In the latest of her many career honors, Lila Gierasch, Distinguished Professor of chemistry and biochemistry and molecular biology, was recently recognized for her “outstanding contributions to peptide science” by the American Peptide Society (APS). She will formally receive its lifetime achievement honor, the Merrifield Award, at a ceremony at the society’s annual meeting in Monterey, California, in June.
Marcey Waters, president of the APS, wrote to Gierasch,“The society is excited to recognize you for your research accomplishments, and we also appreciate your service to the society as former editor of Peptide Science.” Gierasch will present a lecture at the annual meeting and will receive a $25,000 honorarium.
The APS award is named for R. Bruce Merrifield, who won the Nobel Prize in Chemistry in 1984 for inventing solid phasepeptide synthesis, and his wife, Libby, a biologist by training, who was a collaborator inthe Merrifield laboratory at Rockefeller University for over 23 years.
Gierasch says of the honor, “I am thrilled and honored to be selected to receive the Merrifield Award. From the earliest chapters of my research career I have used synthetic peptides as models for bioactive peptides and proteins. The tools of peptide chemistry have enabled us to ask many exciting questions about biology. Having known Bruce and Libby Merrifield gives this award added significance to me.”
Her long-time colleague and former head of the chemistry department, Craig Martin, says of the honor, “Lila’s visionary work has impressively spanned the range from understanding the fundamentals of peptides in the test tube to understanding the complexity of proteins folding in the cell. An impressive career!”
Gierasch’s research focus for decades has been protein folding, that is, how amino acid sequence determines the three-dimensional structure of a protein. She says, “We use both ‘top down’ approaches by developing methods to observe a folding chain in cells and to perturb the cellular environment through genetic manipulation or environmental influences, and ‘bottom up’ approaches, wherein we mimic the components of the cell and examine their influence on folding.”
Last year, Gierasch received the American Chemical Society’s Ralph F. Hirschmann Award in Peptide Chemistry for “her seminal contributions to peptide structure and function, peptide models for protein folding and function, and roles of peptide and protein aggregation in disease.”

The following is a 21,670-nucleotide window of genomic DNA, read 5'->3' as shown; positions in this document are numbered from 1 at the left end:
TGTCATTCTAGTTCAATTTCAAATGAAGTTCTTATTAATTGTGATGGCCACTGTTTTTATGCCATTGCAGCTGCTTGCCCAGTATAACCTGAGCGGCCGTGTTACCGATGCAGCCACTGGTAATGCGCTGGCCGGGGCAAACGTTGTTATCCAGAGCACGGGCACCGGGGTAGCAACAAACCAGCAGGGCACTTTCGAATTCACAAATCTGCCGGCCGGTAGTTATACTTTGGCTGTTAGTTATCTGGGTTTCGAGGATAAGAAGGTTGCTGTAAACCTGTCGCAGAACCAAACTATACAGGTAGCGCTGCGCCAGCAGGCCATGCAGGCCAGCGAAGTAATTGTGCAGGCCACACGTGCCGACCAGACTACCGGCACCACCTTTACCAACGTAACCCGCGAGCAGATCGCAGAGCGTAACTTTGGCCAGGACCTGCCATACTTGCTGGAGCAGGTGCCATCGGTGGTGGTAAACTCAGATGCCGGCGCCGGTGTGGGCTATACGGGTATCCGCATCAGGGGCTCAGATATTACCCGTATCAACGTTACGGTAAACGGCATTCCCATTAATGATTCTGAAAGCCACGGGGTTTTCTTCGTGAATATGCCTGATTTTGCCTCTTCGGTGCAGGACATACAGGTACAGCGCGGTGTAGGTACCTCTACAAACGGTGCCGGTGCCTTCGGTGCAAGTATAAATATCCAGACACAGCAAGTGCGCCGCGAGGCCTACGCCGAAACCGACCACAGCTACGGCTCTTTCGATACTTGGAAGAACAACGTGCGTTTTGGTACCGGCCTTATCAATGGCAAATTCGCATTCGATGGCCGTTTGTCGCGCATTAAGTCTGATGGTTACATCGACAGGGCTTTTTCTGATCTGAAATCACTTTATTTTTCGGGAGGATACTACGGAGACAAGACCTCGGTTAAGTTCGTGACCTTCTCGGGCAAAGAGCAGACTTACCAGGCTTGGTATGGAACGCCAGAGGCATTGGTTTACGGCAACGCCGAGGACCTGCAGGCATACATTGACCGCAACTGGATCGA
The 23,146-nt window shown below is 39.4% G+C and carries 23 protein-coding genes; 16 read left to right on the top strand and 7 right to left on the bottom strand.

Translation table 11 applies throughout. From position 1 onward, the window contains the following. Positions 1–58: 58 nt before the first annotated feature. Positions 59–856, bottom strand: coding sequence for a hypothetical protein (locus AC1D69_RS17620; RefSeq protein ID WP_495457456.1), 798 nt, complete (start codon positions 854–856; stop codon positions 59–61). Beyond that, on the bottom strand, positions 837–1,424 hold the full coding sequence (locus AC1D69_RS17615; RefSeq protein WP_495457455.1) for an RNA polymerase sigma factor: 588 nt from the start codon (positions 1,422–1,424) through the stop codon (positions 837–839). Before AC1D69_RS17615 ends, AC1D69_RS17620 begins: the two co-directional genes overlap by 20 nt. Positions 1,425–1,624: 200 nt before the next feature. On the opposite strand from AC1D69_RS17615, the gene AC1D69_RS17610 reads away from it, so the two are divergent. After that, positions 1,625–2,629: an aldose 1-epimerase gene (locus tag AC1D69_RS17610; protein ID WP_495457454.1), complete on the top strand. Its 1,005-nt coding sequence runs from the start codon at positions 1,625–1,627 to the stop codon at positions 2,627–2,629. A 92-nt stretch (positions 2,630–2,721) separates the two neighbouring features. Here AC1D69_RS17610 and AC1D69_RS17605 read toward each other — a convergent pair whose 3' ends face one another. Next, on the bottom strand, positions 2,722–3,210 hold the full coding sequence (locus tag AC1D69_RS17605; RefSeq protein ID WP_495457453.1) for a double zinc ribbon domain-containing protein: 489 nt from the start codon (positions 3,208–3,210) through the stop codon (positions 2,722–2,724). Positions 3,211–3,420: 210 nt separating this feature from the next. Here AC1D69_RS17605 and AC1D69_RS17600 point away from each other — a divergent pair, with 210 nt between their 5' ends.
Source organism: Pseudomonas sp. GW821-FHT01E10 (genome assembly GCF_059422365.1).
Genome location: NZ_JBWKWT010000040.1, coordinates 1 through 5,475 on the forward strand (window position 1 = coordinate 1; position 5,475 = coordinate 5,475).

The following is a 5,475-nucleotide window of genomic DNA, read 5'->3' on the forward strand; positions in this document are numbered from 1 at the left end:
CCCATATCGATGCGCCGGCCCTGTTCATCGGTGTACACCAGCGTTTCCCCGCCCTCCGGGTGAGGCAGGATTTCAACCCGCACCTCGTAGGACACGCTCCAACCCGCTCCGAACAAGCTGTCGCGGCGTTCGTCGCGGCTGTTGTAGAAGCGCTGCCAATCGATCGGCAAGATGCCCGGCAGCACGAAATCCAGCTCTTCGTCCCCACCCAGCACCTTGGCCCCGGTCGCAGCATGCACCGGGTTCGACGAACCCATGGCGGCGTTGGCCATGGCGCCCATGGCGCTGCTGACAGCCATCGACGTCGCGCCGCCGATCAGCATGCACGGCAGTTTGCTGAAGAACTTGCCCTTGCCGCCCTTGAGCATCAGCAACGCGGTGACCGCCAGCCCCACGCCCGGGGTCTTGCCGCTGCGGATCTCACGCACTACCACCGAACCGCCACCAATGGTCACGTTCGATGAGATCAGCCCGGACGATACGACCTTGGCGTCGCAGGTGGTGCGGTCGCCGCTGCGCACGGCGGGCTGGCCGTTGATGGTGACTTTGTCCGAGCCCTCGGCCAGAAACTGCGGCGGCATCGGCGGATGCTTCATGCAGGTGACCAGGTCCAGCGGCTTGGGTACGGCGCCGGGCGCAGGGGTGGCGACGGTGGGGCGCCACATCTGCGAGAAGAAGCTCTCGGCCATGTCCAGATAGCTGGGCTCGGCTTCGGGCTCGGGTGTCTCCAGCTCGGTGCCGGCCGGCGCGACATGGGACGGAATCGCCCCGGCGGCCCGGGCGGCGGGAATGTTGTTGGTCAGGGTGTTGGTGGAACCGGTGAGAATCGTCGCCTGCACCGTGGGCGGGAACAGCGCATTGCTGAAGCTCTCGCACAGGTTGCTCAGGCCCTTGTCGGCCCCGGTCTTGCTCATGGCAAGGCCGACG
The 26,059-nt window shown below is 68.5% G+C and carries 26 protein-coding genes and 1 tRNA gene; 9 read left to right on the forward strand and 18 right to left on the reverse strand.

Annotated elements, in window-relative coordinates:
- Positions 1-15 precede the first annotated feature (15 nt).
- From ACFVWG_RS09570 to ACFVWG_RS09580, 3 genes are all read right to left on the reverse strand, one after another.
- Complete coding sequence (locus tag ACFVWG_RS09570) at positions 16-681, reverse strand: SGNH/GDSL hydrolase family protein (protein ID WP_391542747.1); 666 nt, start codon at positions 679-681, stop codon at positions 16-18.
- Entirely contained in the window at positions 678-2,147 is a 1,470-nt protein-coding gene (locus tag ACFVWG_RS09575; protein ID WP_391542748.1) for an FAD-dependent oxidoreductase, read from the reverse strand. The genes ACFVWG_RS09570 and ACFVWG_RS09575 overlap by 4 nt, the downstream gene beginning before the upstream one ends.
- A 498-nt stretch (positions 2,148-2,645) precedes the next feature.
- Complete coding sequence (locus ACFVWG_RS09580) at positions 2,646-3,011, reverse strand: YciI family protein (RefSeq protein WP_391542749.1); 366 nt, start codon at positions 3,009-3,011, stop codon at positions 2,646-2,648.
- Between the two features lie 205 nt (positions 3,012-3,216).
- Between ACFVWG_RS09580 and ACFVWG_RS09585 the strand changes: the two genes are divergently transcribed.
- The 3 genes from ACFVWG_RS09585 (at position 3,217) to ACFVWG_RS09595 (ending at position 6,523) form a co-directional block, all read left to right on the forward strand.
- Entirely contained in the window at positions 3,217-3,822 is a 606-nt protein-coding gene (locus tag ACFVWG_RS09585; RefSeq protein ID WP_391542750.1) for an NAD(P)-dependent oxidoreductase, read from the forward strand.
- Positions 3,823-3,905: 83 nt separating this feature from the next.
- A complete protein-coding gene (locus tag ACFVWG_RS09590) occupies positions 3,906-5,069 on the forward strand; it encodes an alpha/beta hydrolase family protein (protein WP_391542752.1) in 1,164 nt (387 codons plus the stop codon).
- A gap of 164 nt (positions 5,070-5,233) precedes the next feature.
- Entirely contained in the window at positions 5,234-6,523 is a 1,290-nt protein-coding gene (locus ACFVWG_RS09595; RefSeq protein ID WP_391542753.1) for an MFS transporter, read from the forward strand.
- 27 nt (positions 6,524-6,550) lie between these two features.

In 2016, she was elected to the American Academy of Arts and Sciences. That same year, the American Society for Biochemistry and Molecular Biology named Gierasch editor in chief of the Journal of Biological Chemistry, the society’s flagship journal, for a five-year term. Steven McKnight, then president of the society, said, “All of us associated with the ASBMB are delighted that Lila Gierasch will assume the editorship of our flagship journal. Lila is distinguished as both a discovery-oriented researcher and a scientific leader.”
In 2014, Gierasch was named to the National Institutes of Health Council of Councils, established to advise the NIH director on policies and activities of the Division of Program Coordination, Planning and Strategic Initiatives, which includes making recommendations on research that represents important areas of emerging scientific opportunities, rising public health challenges or knowledge gaps that deserve special emphasis or would otherwise benefit from strategic planning and coordination.
Gierasch holds a bachelor’s degree in chemistry from Mount Holyoke College and a Ph.D. in biophysics from Harvard University. She started her academic research career at Amherst College in 1974 and movedin 1979 to the University of Delaware, where she rose to full professor. In 1988, she assumed the Robert A. Welch Chair in Biochemistry at the University of TexasSouthwesternMedical Center, where she founded the graduate program in molecular biophysics.Gierasch came to UMass Amherst in 1994 to lead the Chemistry Department, and in 1999 becamehead of the Biochemistry and Department until 2005.